The earlier French films of Jean Cocteau now seem closer than was apparent at the time, especially his ‘Orphee’ (1950). Godard was a lead activist in the French New Wave, the movement swirling around the ‘Cahiers Du Cinèma’ journal. And ‘La Nouvelle Vague’ films, such as Alain Resnais’ ‘Hiroshima Mon Amour’ (1959), or ‘Last Year In Mariebad’ (1961) were influenced by ‘nouveau roman’ fiction and the disjointed abstract art movements where conventional images are dislocated and re-ordered. That’s part of the non-linear game. There are pause-frames, direction arrows, E=MC2, pulsing neon lettering, and a grit-gravel voice-over. The aphoristic dialogue is deliberately non-realistic and absurdly poetic – ‘no-one has ever lived in the past. No-one will ever live in the future. The present is the form of all life’ delivered over a sequence of sketches and diagrams, words, surreal cartoons. Sometimes there’s genuine poetry. Jorge Luis Borges. Lemmy Caution destroys the central computer by countering its logic with poetry. And Natacha is shown reading from Paul Eluard’s ‘Capital Of Pain’ (‘Capitale De La Doleur’ 1926).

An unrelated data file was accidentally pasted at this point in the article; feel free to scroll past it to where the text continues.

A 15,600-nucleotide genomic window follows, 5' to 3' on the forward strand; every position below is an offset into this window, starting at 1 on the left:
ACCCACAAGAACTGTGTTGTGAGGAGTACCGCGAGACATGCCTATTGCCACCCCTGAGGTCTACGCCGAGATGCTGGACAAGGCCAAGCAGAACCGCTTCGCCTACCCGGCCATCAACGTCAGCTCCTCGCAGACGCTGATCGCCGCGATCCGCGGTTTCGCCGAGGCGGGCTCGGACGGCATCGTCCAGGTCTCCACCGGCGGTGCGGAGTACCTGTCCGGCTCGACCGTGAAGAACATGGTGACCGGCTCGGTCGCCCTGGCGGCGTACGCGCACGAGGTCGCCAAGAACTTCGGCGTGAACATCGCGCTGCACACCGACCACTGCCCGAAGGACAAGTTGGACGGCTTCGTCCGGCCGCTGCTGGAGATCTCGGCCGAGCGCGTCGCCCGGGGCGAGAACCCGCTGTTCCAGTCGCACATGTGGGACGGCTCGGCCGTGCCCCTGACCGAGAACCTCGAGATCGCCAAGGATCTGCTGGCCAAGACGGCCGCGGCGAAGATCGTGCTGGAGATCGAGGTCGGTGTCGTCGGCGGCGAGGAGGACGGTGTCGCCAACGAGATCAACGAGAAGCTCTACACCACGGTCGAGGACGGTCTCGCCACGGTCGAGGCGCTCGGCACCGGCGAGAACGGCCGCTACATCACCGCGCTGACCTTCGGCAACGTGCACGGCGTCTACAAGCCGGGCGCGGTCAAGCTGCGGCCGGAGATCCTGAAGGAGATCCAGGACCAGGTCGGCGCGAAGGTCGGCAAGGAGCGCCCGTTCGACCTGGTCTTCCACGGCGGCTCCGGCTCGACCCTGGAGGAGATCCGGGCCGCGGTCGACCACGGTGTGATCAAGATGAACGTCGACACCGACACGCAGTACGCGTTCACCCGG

Another vital input is previously-overlooked critically-derided Hollywood ‘B’-movies. Caution is not an original character, but one lifted from a series of tough-guy ‘Sam Spade’-style detective novels by Peter Cheyney. Eddie Constantine had already played him in a number of popular Euro-movies, from ‘Poison Ivy’ (‘La Môme Vert-De-Gris’, 1953) clear through to ‘Your Turn, Darling’ (‘A Toi De Faire… Migonne’, 1963). According to such fiction, New York-born Caution is hard-bitten, fuelled on cigarettes and drink. In his slouch-hat, trenchcoat and bad complexion he’s a ridiculous noir cipher, further mocked by his punning 003 codename.